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4. Appendices, continued

4

APPENDICES, CONTINUED

   

4.2

 

Appendix B: Dates

     

4.2.1

 

 

How to Record Dates

     

4.2.1.1

 

 

Specific Date Fields
General rules are discussed in this appendix. For rules specific to the particular Date you are recording, see the rules in this manual for the specific pertinent field: Dates for creation of the work, for titles/names, dates for hierarchical relationships, and dates for associative relationships. Note that rules for assigning dates are subject to variation from field to field.

     

4.2.1.2

 

 

General Rules for Recording Date
If you record a Display Date, it is required to record Start and End Dates. In all cases, if you fill in any one of the three fields, all three fields must be filled in.

       

4.2.1.2.1

   

Display, Start and End Dates
In the Display Date, record a year, a span of years, or a phrase that describes the specific or approximate date. In Start and End Dates, record years that delimit the span stated or implied in the Display Date. (Start and End Date will be hidden from end-users.)

      • Example
      • Display Date: ca. 1750
        Start: 1745 End: 1755

  • Use the proleptic Gregorian calendar (the calendar produced by extending the Gregorian calendar to dates preceding its official introduction).

  • End users do not see Start and End Dates, thus you may estimate in these fields. Do not estimate Display Dates except when you have warrant in authoritative sources.
     

4.2.1.2.2

 

 

Capitalization and abbreviation
Do not capitalize words other than proper nouns or Period names. Avoid abbreviations, except with ca. (for circa), the numbers in century or dynasty designations (e.g., 17th century), and BCE and CE.

      • Examples
      • Display Date: ca. 1730-ca. 1750
        Start: 1725 End: 1755

      • Display Date: 17th century
        Start: 1600 End: 1699

      • Display Date: New Kingdom, 18th dynasty (1404-1365 BCE)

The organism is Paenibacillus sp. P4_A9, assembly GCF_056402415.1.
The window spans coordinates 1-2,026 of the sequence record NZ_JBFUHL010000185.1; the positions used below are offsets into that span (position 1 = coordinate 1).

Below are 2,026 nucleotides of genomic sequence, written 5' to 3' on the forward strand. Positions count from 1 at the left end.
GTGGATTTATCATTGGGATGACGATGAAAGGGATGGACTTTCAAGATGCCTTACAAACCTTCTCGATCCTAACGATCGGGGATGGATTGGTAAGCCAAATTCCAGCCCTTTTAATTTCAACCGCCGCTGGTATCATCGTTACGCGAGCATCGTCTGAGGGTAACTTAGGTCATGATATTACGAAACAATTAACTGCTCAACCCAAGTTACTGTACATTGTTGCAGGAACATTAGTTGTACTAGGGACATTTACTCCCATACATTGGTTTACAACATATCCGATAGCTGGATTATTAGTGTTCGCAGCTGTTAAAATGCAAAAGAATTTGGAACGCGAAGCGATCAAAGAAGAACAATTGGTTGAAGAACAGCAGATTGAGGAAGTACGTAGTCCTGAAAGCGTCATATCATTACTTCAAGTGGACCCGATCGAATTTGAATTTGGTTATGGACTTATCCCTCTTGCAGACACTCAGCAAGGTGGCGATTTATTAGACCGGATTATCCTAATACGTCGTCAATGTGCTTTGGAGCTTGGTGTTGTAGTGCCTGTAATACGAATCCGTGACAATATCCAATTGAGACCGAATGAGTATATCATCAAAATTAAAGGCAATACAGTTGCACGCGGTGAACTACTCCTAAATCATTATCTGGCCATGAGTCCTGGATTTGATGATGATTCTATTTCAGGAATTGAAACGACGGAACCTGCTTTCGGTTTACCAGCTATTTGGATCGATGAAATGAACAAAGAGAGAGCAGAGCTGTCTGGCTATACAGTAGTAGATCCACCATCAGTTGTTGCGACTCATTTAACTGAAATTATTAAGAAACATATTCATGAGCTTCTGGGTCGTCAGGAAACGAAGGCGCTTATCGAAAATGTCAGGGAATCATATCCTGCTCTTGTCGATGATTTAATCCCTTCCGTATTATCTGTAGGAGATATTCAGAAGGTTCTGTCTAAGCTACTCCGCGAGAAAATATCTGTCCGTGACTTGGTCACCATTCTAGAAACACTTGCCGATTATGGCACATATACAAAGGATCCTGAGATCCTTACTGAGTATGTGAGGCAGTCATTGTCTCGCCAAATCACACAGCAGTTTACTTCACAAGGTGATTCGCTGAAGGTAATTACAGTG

Start: -1404 End: -1365

  • Include all digits for both years in a span; for example, with four-digit years, do not abbreviate the second year (e.g., record 1780-1795, NOT 1780-95).

 

 

 

 

 

4.2.1.2.3

 

 

Language
Use Arabic numbers. Express words and phrases in English, except in rare cases where no English-language equivalent exists or where the foreign term is most commonly used (e.g., with the name of a period). Use diacritical codes as required.

 

 

 

 

 

4.2.1.2.4

 

 

Format [1]
In the Display Date, use natural word order. For Start and End Dates, record appropriate numbers. Use negative numbers for years BCE (use a hyphen for the negative number). Do not use commas or other punctuation.

      • Examples
      • Display Date: relevant between 1950 and 1952
        Start: 1950 End: 1952

      • Display Date: from the 2nd century BCE
        Start: -300 End: 9999

>> Syntax: Display dates

If a specific date is known, record the year. If a span of dates is applicable, record the year beginning of the span, dash, and the year ending the span.

      • Examples
      • Display Date: 1944
        Start: 1944 End: 1944

      • Display Date: 1821-1826
        Start: 1821 End: 1826

  • To express uncertainty or otherwise clarify the dates, place editorial commentary before the years (e.g., ca., founded, etc.) when possible. Use natural word order.

      • Examples
      • Display Date: ca. 1610
        Start: 1605 End: 1615

      • Display Date: used 1911 or 1912
        Start: 1911 End: 1912

      • Display Date: probably late 12th century
        Start: 1150 End: 1220

>> Syntax: Start and End Dates

  • Years: Record years in the Start and End Dates fields without commas or other punctuation, except for the dash/hyphen, which is used to express negative numbers for dates BCE. Use four digits for most years. Dates BCE may require more than four digits (e.g., -10000).

      • Examples
        [for a four-digit year CE]
      • Display Date: 1997
        Start: 1997 End: 1997

        [for a date BCE]
      • Display Date: 12-9 BCE
        Start: -12 End: -9

  • Month and day: Generally, the year is sufficiently specific. If the precise day is required, record the day, month, and year in the Display Date and index with only the year in the Start and End Dates. For the display date, the preferred syntax is day, month, year with no punctuation (e.g., 25 May 2000). The alternative syntax - month, day, comma, year - is found in many legacy records. Do not bother editing records that already contain this syntax, except in order to make the record consistent when you are editing the record.

      • Example
      • Display Date: 1 January through 25 May 2000
        Start: 2000 End: 2000

 

 

 

 

 

4.2.1.2.5

 

 

Dates BCE and CE
In the Display Date, use BCE (Before Common Era) to indicate dates before the year 1 in the proleptic Gregorian calendar.

      • Examples
      • Display Date: 463 BCE
        Start: -463 End: -463

      • Display Date: 221-206 BCE
        Start: -221 End: 206

  • For dates after the year 1, do not include the designation CE (Current Era), except where confusion may occur because 1) the span of dates begins BCE and ends CE (e.g., 75 BCE-10 CE) or 2) the date is within the first few centuries of the Current Era. Do not use BC (Before Christ) or AD (Anno Domini). Indicate dates BCE with negative numbers in Start and End Dates.


      • Examples
      • Display Date: 15 BCE-20 CE
        Start: -15 End: 20